Starring Angelina Jolie. Rated PG.
Despite a few extra bells and whistles, Maleficent is basically a 3-D, live-action update of the Disney animated classic Sleeping Beauty. This version has a lot going for it, including Angelina Jolie kicking fairy-tale ass in the title role.
As a lapsed fairy queen with a pronounced streak of evil, Jolie is really the star attraction here. Knowing that the film rises or falls on her presence alone, she’s wise enough to keep things deliciously subtle.
Of course, it’s not easy to be restrained while wearing a headdress that resembles a pair of satanic cattle horns and a leather jumpsuit that would make The Avengers’ Emma Peel blush. But, despite terminally pouty lips and cheekbones that just won’t quit, Jolie actually manages to layer the role with a surprising amount of complexity. She turns in a performance that’s bitchy, vulnerable, and just about everything in between.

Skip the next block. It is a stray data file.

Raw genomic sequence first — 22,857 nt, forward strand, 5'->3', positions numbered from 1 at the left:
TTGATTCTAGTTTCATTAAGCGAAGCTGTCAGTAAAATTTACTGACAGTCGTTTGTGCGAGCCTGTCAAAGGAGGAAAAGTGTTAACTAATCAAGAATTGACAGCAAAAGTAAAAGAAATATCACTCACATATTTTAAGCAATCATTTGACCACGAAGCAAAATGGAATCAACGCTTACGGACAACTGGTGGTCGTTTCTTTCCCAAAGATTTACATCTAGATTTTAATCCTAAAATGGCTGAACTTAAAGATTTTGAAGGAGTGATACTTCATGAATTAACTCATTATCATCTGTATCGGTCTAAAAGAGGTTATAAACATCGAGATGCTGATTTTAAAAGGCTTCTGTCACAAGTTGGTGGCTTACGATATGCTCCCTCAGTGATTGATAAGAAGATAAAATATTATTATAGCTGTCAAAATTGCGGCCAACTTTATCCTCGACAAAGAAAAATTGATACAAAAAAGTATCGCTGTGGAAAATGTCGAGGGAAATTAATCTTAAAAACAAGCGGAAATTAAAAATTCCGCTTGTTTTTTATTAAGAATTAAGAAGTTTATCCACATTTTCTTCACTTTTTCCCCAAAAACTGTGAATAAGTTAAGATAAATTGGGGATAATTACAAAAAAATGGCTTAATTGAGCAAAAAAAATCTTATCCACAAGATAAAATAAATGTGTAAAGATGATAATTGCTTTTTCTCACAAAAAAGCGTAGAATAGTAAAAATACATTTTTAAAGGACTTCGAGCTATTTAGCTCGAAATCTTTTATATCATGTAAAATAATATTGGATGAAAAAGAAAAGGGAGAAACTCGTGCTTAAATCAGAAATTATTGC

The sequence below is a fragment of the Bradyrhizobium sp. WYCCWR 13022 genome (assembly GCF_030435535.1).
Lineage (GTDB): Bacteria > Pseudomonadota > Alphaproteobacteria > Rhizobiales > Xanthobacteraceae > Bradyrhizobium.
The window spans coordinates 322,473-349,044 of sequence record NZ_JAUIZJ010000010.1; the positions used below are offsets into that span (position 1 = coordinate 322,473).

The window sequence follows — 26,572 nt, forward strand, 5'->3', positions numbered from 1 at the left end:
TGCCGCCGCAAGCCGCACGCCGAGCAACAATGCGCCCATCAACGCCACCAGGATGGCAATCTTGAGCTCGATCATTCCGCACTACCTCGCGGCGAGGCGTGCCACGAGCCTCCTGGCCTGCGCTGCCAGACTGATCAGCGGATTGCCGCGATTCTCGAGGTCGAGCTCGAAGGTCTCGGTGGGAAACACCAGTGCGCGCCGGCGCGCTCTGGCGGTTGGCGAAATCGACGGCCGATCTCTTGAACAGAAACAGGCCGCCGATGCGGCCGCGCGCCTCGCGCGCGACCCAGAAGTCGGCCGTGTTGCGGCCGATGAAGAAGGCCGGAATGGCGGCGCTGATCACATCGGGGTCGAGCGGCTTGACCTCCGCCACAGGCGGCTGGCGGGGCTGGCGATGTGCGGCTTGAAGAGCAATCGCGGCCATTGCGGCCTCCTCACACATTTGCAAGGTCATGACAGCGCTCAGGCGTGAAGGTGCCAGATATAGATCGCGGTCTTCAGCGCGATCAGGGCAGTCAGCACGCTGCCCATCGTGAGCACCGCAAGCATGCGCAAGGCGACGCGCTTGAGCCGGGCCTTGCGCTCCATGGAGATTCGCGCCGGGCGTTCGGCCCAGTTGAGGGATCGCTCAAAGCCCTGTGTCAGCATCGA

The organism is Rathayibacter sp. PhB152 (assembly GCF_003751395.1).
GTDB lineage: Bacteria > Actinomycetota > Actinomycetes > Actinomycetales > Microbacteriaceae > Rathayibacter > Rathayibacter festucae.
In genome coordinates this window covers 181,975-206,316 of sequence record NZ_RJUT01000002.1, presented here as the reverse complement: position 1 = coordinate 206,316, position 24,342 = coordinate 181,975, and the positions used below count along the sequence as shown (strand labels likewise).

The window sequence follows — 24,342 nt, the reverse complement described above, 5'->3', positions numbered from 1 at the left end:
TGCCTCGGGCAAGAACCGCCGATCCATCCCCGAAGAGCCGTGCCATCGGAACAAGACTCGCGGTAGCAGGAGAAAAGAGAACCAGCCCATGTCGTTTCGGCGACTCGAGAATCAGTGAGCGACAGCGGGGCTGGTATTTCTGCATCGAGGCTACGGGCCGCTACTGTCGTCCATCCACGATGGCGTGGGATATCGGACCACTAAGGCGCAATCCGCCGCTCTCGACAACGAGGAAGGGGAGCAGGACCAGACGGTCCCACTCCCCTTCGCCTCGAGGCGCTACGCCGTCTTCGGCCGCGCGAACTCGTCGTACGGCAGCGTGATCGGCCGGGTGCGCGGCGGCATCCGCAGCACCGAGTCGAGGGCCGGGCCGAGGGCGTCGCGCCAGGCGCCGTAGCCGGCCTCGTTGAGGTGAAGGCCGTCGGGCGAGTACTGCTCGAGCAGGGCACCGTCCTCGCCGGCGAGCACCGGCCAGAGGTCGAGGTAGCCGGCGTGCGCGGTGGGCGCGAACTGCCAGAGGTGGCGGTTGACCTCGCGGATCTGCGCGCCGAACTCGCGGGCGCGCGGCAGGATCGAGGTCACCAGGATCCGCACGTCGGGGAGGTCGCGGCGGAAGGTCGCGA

Don’t get me wrong. There’s enough sheer menace in one of Maleficent’s withering glares to give shy preschoolers nightmares for a week. Director Robert Stromberg keeps things distinctly old-school here. Although there are a few brief moments of pure slapstick—chiefly supplied by Lesley Manville, Juno Temple, and Imelda Staunton as a trio of hapless fairies—there are no intrusive bits of postmodern humour to water down the tension. This is pretty much straight-up, classic Disney.
In fact, the screenplay, credited to a small army of writers, gets quite ominous at times. The core of the story is simple enough. Embittered by the betrayal of her former lover (Sharlto Copley), Maleficent places a curse on his daughter, Princess Aurora (a charming Elle Fanning.) The curse, which involves pricking her finger on a spindle, transforms her into Sleeping Beauty on her 16th birthday.
You may think you know what happens next. But the real thrill of Maleficent is that it keeps us guessing. A strong supporting cast really helps. (I particularly enjoyed Sam Riley as Maleficent’s wry, shape-shifting sidekick.) So does the inventive use of 3-D and consistently stunning production design. In short, if you like fairy tales the way they used to be, Maleficent delivers the goods.